The church in Sarnowo (called Kutemberg in the Middle Ages) was erected at the turn of the 13th and 14th centuries, originally dedicated to St. Magdalene, and expanded (west gable) in the later Gothic period. The first documented information about it was recorded in 1340. The church was damaged in 1655 during the Swedish invasion. It was rebuilt around 1667, and before 1881 it underwent renovation. A neo-Gothic tomb chapel of the Działowski family was built than. The church was further damaged as a result of a fire in 1938. It was rebuilt a year later, then a porch was added on the west side, and a vault was installed in the chancel.
The church was built of erratic stone layered with brick rubble and granite. It was built of bricks in the upper parts and at the gable. It received the form of an aisleless structure, orientated towards the cardinal sides of the world, measuring 15.7 x 12.9 meters, with a narrower, three-side ended chancel on the eastern side, 11.5 x 9.1 meters. There was a sacristy on the northern side of the chancel oryginally.
The external façades of the chancel were reinforced with buttresses, two diagonal ones were also placed in the western corners of the nave, and two perpendicular to the axis at the southern wall of the nave. The façades of the walls were devoid of decorations, only the seven-axis western gable of the nave had decorative functions, separated on three levels by rows of ogival blendes topped with miniature gables, (with the gables of the extreme blendes additionally decorated with crockets). Each blende was flanked with pilaster strips turning into pinnacles, the latter ended with four tiny gables.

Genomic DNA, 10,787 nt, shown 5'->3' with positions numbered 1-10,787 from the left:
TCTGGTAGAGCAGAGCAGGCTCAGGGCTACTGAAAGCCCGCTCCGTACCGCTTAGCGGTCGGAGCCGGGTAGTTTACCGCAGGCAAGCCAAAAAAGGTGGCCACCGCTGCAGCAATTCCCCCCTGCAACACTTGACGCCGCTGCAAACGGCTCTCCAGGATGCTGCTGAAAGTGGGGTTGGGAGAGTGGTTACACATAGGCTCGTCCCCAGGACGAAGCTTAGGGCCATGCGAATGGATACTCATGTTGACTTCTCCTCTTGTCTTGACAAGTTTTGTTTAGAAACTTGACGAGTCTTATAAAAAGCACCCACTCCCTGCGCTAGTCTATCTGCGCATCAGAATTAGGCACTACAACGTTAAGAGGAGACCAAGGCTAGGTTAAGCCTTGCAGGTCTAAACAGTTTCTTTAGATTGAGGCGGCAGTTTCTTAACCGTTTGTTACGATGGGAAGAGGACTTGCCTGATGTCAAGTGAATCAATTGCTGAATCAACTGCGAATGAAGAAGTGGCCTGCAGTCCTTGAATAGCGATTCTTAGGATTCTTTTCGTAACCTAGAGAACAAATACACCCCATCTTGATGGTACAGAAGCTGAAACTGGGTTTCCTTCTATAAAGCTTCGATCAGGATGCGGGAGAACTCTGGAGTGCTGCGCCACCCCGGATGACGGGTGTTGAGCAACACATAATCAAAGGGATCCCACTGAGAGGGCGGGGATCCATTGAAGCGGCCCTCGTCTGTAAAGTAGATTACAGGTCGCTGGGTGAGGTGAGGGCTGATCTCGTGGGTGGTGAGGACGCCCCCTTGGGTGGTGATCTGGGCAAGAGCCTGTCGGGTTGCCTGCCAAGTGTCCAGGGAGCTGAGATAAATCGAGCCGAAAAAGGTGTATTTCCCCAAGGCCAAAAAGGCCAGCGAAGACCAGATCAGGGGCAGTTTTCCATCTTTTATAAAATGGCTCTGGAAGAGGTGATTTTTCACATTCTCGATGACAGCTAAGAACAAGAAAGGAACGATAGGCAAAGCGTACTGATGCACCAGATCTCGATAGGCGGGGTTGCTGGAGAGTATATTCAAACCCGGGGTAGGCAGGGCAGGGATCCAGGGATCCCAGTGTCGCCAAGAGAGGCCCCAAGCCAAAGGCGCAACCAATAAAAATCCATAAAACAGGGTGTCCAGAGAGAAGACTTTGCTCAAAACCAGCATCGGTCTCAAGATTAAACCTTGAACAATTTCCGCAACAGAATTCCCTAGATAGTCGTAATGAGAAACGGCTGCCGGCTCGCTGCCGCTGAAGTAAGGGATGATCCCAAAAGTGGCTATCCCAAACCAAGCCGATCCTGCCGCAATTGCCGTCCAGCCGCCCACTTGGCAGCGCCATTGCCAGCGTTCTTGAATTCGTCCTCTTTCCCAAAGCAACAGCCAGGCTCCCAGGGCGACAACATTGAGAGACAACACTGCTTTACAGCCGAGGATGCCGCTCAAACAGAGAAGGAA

Inside, despite the walls being reinforced with relatively numerous buttresses, the nave was covered with a timber beam ceiling, while the chancel was covered with a wooden barrel. The lighting was provided by medium-sized, probably pointed windows, pierced from the south and east. The northern façade, in line with the medieval building tradition, may have originally been devoid of openings.
The church has preserved the medieval perimeter walls of the nave and chancel to this day, while all the annexes are modern (only the eastern wall of the sacristy is original, Gothic one). The windows and most of the architectural details have been completely transformed. Among them the oryginal western gable of the nave stands out. Inside, the chancel is today topped with a modern stellar vault.
Die Bau- und Kunstdenkmäler der Provinz Westpreußen, der Kreis Kulm, red. J.Heise, Danzig 1887.
Herrmann C., Mittelalterliche Architektur im Preussenland, Petersberg 2007.
Mroczko T., Architektura gotycka na ziemi chełmińskiej, Warszawa 1980.